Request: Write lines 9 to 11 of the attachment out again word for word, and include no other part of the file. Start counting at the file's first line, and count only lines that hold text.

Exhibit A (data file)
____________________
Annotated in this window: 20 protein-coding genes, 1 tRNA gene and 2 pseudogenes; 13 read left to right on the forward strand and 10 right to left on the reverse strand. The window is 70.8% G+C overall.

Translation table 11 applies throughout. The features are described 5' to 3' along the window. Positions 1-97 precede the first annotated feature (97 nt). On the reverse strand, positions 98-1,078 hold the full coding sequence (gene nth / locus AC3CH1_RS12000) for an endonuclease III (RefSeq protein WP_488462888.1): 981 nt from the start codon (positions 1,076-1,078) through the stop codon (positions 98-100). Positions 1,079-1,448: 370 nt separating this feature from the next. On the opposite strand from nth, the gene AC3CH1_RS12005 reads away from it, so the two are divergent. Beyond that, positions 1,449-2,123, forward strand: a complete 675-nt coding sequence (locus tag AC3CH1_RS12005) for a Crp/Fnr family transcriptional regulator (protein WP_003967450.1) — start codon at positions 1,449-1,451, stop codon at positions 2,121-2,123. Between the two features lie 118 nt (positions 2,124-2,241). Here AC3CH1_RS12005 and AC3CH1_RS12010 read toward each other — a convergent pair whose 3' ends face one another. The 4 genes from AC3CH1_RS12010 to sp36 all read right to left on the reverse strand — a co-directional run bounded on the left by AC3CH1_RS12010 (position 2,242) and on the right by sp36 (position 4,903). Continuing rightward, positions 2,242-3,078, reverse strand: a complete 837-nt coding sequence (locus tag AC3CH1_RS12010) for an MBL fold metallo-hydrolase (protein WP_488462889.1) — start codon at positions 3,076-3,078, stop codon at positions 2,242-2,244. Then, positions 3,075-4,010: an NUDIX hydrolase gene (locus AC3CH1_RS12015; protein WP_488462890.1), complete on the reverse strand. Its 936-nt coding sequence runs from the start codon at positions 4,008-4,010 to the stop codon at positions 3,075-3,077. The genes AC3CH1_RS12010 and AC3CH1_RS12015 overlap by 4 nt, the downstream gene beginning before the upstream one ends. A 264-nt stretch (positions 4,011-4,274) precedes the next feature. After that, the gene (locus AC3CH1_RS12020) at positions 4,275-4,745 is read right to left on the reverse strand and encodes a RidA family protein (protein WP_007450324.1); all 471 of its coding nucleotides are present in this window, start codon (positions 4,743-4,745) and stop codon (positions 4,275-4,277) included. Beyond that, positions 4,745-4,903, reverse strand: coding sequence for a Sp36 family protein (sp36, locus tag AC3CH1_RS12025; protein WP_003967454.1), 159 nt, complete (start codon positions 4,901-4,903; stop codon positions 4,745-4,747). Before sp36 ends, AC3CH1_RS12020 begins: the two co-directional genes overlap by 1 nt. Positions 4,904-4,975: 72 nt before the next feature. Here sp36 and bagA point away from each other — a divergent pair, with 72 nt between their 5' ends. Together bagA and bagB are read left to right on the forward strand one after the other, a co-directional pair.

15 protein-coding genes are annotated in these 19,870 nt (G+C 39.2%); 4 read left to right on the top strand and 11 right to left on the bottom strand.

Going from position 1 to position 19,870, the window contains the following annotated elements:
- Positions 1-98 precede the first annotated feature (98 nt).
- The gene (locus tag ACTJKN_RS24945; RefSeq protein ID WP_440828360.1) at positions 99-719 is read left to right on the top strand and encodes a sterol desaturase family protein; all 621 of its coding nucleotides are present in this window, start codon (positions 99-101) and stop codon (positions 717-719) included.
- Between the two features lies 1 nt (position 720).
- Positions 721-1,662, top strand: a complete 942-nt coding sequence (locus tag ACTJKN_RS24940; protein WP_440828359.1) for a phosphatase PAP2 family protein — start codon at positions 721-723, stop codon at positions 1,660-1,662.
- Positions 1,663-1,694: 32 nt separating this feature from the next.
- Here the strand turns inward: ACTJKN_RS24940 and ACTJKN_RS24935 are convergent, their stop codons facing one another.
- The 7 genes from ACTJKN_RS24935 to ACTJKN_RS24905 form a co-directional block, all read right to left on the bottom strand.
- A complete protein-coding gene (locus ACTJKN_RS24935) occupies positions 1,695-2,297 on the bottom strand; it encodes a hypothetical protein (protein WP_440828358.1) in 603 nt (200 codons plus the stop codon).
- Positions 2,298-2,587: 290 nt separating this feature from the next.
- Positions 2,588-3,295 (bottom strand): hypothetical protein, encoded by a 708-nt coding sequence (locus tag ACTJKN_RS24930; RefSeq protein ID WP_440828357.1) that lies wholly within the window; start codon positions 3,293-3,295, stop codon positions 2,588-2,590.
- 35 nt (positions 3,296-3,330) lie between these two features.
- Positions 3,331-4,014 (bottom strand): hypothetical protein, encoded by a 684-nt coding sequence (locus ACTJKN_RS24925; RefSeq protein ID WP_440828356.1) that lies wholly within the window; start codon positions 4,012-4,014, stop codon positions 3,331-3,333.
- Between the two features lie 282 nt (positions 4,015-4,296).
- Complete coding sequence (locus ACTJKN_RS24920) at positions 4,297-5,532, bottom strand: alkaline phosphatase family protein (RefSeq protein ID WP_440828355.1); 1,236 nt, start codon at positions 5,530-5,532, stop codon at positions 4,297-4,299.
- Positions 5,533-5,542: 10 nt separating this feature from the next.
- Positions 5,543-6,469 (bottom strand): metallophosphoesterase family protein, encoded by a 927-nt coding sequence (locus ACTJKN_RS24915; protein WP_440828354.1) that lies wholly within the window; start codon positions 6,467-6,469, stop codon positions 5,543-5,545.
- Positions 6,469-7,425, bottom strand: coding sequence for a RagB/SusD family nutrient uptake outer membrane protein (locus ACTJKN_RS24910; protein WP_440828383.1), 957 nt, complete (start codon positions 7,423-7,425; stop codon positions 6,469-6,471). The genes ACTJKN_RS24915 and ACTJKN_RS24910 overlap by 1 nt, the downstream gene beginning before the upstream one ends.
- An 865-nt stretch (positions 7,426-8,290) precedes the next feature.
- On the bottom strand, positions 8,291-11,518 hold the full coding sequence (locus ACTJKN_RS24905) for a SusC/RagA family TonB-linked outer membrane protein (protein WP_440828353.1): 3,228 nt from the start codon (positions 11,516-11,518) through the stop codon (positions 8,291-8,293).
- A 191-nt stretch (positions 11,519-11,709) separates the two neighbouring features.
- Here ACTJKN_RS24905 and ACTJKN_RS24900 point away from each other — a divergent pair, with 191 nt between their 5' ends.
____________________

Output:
- Positions 1,663-1,694: 32 nt separating this feature from the next.
- Here the strand turns inward: ACTJKN_RS24940 and ACTJKN_RS24935 are convergent, their stop codons facing one another.
- The 7 genes from ACTJKN_RS24935 to ACTJKN_RS24905 form a co-directional block, all read right to left on the bottom strand.